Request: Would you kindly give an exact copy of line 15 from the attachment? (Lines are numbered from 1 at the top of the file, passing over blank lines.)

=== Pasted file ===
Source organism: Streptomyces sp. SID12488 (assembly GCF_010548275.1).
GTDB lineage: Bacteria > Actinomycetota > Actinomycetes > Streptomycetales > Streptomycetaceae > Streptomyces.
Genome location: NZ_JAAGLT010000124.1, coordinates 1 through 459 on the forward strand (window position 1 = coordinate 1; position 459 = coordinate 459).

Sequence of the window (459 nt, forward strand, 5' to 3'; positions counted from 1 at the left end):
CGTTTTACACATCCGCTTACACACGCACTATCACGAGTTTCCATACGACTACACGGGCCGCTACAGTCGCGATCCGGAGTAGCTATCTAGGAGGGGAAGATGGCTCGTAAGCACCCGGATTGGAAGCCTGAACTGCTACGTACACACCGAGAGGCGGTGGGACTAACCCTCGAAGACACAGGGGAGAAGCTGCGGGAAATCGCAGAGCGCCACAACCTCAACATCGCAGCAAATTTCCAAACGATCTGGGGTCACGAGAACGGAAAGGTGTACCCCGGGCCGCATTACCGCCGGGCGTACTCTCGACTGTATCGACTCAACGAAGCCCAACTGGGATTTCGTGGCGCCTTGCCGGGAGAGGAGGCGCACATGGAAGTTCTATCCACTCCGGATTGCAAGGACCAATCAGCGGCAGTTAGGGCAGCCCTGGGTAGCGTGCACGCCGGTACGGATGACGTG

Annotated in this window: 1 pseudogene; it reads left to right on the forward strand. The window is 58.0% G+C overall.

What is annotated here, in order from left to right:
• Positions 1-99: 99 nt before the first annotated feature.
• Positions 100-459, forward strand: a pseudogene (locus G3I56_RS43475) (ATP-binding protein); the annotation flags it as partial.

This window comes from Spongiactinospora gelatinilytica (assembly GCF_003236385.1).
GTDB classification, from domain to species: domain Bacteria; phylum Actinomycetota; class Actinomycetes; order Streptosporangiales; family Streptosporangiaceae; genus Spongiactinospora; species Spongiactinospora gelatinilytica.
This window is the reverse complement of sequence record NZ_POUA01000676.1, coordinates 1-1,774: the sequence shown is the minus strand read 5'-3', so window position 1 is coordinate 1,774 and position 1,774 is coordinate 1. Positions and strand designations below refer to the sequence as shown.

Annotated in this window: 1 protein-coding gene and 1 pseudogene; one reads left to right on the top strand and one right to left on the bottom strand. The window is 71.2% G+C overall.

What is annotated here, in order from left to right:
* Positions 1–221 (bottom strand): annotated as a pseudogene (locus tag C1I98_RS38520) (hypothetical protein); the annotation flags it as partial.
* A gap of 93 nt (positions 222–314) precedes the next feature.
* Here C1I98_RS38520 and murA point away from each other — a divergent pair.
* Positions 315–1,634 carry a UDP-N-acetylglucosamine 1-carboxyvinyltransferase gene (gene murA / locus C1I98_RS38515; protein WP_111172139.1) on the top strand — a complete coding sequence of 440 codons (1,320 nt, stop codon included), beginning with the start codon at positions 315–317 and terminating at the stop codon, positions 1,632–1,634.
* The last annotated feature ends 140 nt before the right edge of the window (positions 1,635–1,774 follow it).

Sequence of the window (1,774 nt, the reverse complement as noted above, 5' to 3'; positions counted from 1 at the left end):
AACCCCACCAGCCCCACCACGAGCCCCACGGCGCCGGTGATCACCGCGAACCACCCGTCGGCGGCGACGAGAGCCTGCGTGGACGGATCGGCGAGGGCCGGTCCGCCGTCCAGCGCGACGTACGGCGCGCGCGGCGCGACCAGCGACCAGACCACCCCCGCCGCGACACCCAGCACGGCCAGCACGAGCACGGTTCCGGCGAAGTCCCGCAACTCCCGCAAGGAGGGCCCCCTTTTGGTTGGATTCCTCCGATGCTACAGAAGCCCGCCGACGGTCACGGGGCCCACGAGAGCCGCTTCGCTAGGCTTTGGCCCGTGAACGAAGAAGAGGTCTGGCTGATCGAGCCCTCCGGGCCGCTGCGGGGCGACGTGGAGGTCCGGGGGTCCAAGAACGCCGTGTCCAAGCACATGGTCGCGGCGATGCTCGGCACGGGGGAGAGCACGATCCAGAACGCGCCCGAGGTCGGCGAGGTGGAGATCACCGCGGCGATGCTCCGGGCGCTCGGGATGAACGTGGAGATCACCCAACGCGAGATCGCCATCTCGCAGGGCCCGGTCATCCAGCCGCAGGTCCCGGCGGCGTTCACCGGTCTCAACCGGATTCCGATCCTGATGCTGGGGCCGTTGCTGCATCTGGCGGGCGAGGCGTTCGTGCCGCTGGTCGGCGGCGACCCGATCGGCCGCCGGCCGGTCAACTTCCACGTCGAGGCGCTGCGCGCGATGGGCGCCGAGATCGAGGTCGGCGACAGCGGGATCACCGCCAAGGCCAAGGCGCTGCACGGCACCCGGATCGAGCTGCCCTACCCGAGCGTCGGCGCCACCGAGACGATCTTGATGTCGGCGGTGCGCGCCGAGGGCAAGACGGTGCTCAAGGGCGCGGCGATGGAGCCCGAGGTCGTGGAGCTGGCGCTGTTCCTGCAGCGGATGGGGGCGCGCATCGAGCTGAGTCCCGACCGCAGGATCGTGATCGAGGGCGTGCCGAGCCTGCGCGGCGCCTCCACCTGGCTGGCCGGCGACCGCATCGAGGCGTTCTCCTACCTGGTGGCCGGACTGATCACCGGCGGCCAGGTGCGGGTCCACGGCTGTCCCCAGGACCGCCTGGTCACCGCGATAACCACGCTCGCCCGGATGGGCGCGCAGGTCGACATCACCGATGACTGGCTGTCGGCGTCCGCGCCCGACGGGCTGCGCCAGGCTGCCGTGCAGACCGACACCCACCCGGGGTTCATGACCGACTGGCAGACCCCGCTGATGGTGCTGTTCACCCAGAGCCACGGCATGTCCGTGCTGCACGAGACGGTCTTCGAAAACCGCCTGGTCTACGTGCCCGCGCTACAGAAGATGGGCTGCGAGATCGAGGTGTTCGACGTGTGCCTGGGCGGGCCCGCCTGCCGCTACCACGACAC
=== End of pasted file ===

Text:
* Positions 1–221 (bottom strand): annotated as a pseudogene (locus tag C1I98_RS38520) (hypothetical protein); the annotation flags it as partial.